In a desperate bid to fight off far-right competitors, Paris wants to introduce an Australian-styled system by next summer. French Labour minister Muriel Penicaud has announced that only industries facing employment shortages will be allowed quotas to ensure qualified professionals come to the country for work. She said: “The idea is to have quantified targets, or quotas. This is about France hiring based on its needs. It’s a new approach, close to that of Canada and Australia.
“We will bring in the people we need, depending on their profession and their qualifications.”
A list of sectors in which firms will be able to recruit migrant workers will be updated annually after a series of assessments, covering both unskilled and skilled labour markets.
Mr Macron has suggested dish-washing could be one of many occupations that French workers no longer want to perform, making access to migrant workers essential.
The migrant workforce would be around 33,000 a year, according to Ms Penicaud.
Bosses would no longer have to prove their post could not be filled by a citizen or legal resident if the quota applies to their industry.
Currently employers must justify why a French citizen cannot be hired in a lengthy process.
Unemployment remains at 8.5 percent, which is the lowest in a decade, but there are shortages of people willing to work in low-paid and unskilled trades, such as construction, hotels and restaurants.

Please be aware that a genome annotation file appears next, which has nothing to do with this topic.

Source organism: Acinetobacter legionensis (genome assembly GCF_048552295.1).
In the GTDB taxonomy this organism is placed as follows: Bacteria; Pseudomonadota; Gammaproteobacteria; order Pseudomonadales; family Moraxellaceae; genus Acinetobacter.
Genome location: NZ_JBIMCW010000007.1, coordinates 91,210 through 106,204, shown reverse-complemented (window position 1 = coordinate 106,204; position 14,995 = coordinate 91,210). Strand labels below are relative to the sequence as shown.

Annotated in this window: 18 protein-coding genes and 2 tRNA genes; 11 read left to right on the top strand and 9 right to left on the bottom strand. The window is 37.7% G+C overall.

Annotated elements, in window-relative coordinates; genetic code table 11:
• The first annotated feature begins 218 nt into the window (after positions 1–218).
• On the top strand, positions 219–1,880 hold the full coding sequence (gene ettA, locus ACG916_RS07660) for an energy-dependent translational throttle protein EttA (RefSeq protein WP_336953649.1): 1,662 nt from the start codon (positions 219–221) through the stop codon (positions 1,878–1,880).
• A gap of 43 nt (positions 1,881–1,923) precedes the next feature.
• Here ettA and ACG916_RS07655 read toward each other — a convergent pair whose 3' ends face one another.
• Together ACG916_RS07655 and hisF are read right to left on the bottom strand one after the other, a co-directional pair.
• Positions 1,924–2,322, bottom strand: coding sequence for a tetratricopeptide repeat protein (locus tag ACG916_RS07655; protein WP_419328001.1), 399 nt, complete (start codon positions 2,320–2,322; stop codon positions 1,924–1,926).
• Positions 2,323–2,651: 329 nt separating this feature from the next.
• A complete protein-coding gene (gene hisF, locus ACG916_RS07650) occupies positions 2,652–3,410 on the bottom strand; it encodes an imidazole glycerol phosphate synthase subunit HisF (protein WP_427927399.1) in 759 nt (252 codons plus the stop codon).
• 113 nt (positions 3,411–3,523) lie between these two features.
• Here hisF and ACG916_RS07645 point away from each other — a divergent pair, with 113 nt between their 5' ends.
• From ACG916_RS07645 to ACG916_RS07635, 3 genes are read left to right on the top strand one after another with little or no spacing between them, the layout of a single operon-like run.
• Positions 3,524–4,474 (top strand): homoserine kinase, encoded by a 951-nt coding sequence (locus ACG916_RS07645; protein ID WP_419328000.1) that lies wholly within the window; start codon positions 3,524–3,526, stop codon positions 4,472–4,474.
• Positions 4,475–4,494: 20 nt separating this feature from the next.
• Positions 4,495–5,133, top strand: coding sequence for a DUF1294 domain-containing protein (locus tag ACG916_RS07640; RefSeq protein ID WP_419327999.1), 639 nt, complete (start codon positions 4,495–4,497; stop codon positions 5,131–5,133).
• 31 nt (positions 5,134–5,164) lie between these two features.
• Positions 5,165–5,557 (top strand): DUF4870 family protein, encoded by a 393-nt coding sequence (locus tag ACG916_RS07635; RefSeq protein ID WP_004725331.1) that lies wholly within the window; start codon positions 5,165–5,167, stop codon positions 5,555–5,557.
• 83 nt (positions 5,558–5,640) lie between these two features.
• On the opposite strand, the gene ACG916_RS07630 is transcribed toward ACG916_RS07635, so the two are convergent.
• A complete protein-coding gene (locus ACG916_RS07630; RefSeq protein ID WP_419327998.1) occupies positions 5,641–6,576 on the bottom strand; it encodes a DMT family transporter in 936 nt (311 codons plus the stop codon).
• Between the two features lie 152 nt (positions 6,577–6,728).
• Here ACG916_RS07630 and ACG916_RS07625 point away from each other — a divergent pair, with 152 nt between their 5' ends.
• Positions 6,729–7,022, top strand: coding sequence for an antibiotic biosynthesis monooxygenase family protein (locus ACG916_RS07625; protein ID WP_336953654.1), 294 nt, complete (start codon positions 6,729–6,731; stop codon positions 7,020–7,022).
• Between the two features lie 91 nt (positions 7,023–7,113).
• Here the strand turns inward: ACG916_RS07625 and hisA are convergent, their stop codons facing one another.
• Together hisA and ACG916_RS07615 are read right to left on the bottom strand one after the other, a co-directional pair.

Mrs Penicaud said nationality would not be considered and “professional” migrants would have a “visa for a fixed period and fore a given job” under the new system.
Other draconian measures are due to be unveiled by prime minister Edouard Philippe, including suspending healthcare for asylum seekers and illegal immigrants for their first three months in the country.
Paris wants to eradicate so-called “health tourism”, particularly from Albanians and Georgians, who are allowed visa-free entry to the EU’s Schengen travel zone.
“Lots come to get healthcare. They know it’s free,” a ministerial source told French newspaper Le Monde.
Mr Macron has recently been encouraging his liberal colleagues to not shy away from confronting migration issues.
A September poll found 61 percent of French people believe their government’s immigration policies have been too relaxed.
France received a record 122,743 asylum applications in 2018, which is up 22 percent from the previous year, many other EU member states saw a decline in requests.
Mr Macron’s rivals have welcomed the new hardline approach to migration.
Aurelien Pradie, of The Republicans, said: ‘It’s an idea we have defended for many years so I won’t say it’s a bad idea.”
Left-wing Olivier Faure, head of the Socialist Party, branded the plan as “politically cynical, scandalous on a humanitarian level and reckless in terms of public health”.